For the past three years I have been arguing on this site and elsewhere that the Obama Administration’s campaign of insourcing, which is taking work done for the government by the private sector and turning it over to government employees and facilities, was misguided. I believe that insourcing often is unfair to the private companies that lose work, does not save money, results in a net loss of jobs and could, at times, even put national security at risk. Only the private sector, with its experience with global logistics management, unique capacity for innovation and the incentive to reduce costs created by the profit motive, can provide the continual improvements in products and services required both by government and the American people.
I have been particularly concerned about the impact of insourcing at the Department of Defense. A major reason for my concern was that DoD insourcing efforts flew in the face of the demonstrated ability of the private sector defense companies to provide cost effective sustainment for the military. The Pentagon has spent more than a decade putting in place major sustainment activities based on the principles of performance-based logistics (PBL). The genius of the PBL system is that rather than paying for parts and labor hours, the government contracts with the private sector for specific outcomes, such as aircraft availability, for a specified price. The private companies — actually teams that almost always include public sector depots or air logistics centers — are incentivized to invent techniques tools and procedures that improve performance while lowering costs. There are dozens of examples of PBL-based sustainment contracts that have saved the Pentagon hundreds of millions of dollars while improving performance. At a time of declining budgets, insourcing successful PBL efforts could prove particularly harmful.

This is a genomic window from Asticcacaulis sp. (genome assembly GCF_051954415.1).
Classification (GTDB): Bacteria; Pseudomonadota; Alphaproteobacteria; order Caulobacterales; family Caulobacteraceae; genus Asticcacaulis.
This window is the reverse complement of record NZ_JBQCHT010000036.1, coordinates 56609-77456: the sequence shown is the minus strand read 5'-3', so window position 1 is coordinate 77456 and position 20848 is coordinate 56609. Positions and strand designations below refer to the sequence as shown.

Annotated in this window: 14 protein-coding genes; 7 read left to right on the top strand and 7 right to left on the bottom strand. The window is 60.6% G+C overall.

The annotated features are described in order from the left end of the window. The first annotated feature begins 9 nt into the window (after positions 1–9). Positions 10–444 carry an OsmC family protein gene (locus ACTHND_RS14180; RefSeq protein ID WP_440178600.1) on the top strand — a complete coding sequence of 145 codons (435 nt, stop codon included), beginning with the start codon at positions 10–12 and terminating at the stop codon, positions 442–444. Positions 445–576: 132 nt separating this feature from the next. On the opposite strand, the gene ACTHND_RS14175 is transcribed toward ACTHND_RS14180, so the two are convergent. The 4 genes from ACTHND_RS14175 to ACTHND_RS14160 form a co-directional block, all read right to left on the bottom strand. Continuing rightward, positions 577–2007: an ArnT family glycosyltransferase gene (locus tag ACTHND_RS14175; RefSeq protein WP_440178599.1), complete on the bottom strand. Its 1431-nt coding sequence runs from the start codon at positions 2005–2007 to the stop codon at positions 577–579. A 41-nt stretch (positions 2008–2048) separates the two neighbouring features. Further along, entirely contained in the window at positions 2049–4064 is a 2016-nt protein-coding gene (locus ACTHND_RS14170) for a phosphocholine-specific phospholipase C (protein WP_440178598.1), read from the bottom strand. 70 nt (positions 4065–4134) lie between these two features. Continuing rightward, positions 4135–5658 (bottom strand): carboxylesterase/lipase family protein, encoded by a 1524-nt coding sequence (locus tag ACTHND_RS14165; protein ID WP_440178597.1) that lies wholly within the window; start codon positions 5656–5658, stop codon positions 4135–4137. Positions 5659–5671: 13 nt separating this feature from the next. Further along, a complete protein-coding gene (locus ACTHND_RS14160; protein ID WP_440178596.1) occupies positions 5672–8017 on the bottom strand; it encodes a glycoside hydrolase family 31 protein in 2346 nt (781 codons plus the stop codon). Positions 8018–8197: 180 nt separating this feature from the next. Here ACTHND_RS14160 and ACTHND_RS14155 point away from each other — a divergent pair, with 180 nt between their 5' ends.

So it is important to acknowledge and even applaud the Air Force’s recent decision to continue its long-standing PBL sustainment contract for the C-17. For ten years a team led by the Boeing corporation in partnership with the Warner Robbins Air Logistics Center successfully provided logistics support, aircraft repair and depot maintenance services under the C-17 Global Integrated Sustainment Program (GISP). Last week the Air Force awarded the Boeing team a new ten year PBL-based contract. The new contract will provide logistics support and sustainment not only for all 211 U.S. C-17s but for those operated by foreign countries including the United Kingdom, Australia, Canada, Qatar, the UAE and NATO. GISP will be able to take advantage of economies of scale and pursue cost savings by operating a single global supply chain.
All too often the insourcing campaign has turned the government and private sector into adversaries. What is particularly noteworthy about the Air Force’s C-17 decision is that it recognizes the value of a long-term collaborative relationship between the private and public defense industrial bases. In addition, the Air Force and Boeing worked together to define terms for the new contract that reflected the lessons learned from the earlier GSP contract as well as each sides’ evolving requirements.
DoD is committed to making individual insourcing decisions based on the merits of the particular case. This is how it should be. The Air Force’s decision on C-17 suggests that there is unique added value in sustainment arrangements that include public-private partnerships, global management of a supply chain and the use of PBL-based goals and metrics.
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